Identifier name cannot be composed of special characters other than ............... .

- #
- Hyphen (-)
- $\text{\textdollar}$
- Underscore (_)

**Answer**

Underscore (_)

**Reason** — In Python, an identifier name can only be composed of letters (both uppercase and lowercase), digits, and underscores (_). Special characters like #, hyphen (-), and $\text{\textdollar}$ are not allowed in identifier names.

Python takes ............... indented spaces after the function declaration statement by default.

- 5
- 6
- 4
- 3

**Answer**

4

**Reason** — In Python, the default indentation level after a function declaration statement is 4 spaces.

Single line comments in Python begin with ............... symbol.

- #
- "
- '''
- %

**Answer**

#

**Reason** — Single line comments in Python begin with # symbol.

For example,

```
x = 10
y = x + 100 #value of x + 100 is assigned to variable y
print(y)
```

Which of the following does not represent a complex number?

- K = 2 + 3j
- K = complex(2,3)
- K = 2 + 3i
- K = 4 + 3j

**Answer**

K = complex(2,3)

**Reason** — Complex numbers are made up of pairs of real and imaginary numbers. They take the form 'x+yj' or 'x+yi', where x is the real part and y is the imaginary part. Therefore, according to this, K = complex(2,3) is not a complex number.

What is the order of precedence of arithmetic operators given below in Python?

(1) Parenthesis

(2) Exponential

(3) Multiplication

(4) Division

(5) Addition

(6) Subtraction

- 1,2,3,4,5,6
- 2,3,4,5,6,1
- 1,3,2,6,4,5
- 4,6,5,2,3,1

**Answer**

1,2,3,4,5,6

**Reason** — The order of precedence of arithmetic operators in Python is Parenthesis (), Exponential (**), Multiplication (*), Division (/), Addition (+), Subtraction (-).

What will be the output of the following snippet?

```
x, y = 2, 6
x, y = y, x + 2
print(x, y)
```

- 6 6
- 4 4
- 4 6
- 6 4

**Answer**

6 4

**Reason** — Initially, `x`

is assigned the value 2, and `y`

is assigned 6 using multiple assignments. Then, the expression `y, x + 2`

is evaluated, where `y`

is 6, and `x + 2`

calculates to 4. After evaluating the right-hand side, `x`

is reassigned to `y`

, making `x`

equal to 6, and `y`

is reassigned to `x + 2`

, making `y`

equal to 4. Thus, when `print(x, y)`

executes, it outputs 6 4, showing the final values after the assignments.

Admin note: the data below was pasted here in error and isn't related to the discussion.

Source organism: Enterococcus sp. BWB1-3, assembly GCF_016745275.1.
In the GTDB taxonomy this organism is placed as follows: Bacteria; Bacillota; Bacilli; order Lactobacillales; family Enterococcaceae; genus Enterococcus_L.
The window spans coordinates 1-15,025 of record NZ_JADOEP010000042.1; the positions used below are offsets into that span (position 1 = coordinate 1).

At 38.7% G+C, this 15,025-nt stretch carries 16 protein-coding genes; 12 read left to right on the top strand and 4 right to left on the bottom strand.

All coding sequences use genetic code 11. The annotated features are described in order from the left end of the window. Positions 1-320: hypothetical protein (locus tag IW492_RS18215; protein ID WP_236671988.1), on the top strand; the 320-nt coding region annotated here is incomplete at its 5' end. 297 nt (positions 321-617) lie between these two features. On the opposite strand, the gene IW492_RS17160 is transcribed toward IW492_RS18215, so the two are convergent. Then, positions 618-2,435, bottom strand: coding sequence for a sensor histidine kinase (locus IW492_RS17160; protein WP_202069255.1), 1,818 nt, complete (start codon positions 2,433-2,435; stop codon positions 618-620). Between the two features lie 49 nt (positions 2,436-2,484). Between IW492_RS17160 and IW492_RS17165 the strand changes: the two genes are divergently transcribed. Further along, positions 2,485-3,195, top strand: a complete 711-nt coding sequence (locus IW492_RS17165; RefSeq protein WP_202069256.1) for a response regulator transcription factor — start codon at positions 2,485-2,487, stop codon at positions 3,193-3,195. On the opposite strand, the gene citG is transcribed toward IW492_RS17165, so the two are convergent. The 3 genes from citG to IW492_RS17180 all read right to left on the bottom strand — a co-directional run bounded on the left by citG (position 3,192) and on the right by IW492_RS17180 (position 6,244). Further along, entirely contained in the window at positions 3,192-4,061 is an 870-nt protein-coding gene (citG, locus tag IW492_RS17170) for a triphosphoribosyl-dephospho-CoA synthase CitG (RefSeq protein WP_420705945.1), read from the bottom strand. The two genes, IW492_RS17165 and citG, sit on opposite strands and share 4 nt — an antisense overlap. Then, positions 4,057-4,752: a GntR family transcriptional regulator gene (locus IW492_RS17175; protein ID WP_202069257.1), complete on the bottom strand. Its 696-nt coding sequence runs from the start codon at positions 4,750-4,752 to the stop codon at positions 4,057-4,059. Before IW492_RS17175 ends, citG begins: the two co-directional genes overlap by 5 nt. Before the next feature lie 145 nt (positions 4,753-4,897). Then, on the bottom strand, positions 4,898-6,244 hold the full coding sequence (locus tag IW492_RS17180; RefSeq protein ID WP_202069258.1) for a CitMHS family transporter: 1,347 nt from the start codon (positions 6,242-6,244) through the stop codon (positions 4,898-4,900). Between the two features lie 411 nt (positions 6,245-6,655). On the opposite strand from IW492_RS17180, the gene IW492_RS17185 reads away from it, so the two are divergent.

Which of the following is not in Python character set?

- Letters: A - Z or a - z
- Digits: 0 - 9
- Whitespaces: blank space, tab, etc.
- Images: Vector

**Answer**

Images: Vector

**Reason** — "Images: Vector" is not part of the Python character set because Python supports the following character set:

- Letters: A - Z, a - z
- Digits: 0 - 9
- Whitespaces: blank space, tabs ('\t'), carriage return, newline, formfeed.
- Special Symbols: +, -, /, , *, **, (), [], {}, //, =, !=, ==, <>, >=, <=, ;, :, %, !, ?, &, $\text{\textdollar}$, ^, @, _
- Other characters: All other 256 ASCII and Unicode characters.

Each statement in Python is terminated by ............... .

- Semicolon (;)
- Colon (:)
- Comma (,)
- None of these

**Answer**

None of these

**Reason** — There is no demarcation or symbol in Python to indicate the termination of a statement. When we end typing a statement in Python by pressing the Enter key, the statement is considered terminated by default.

The extension of a Python file is given as-

- .pt
- .pwy
- .py or .pyw
- .yppy

**Answer**

.py or .pyw

**Reason** — The extension of a Python file is given as .py or .pyw.

The reserved words used by Python interpreter to recognize the structure of a program are termed as ............... .

- Identifiers
- Tokens
- Literals
- Keywords

**Answer**

Keywords

**Reason** — Keywords are the reserved words used by Python interpreter to recognize the structure of a program.

What can be the maximum possible length of an identifier?

- 31
- 63
- 79
- Can be of any length

**Answer**

Can be of any length

**Reason** — In Python, identifiers can be of any length.

Which of the following operators is floor division?

`+`

`/`

`//`

`>`

**Answer**

`//`

**Reason** — The floor division operator in Python is represented by `//`

.

Which of the following is an invalid statement?

- a=b=c=2
- a,b,c=10,20,30
- abc = 20 30 40
- a_b_c=20

**Answer**

abc = 20 30 40

**Reason** — In Python, the statement `abc = 20 30 40`

is invalid because it attempts to assign multiple values (`20`

, `30`

, and `40`

) to a single variable (`abc`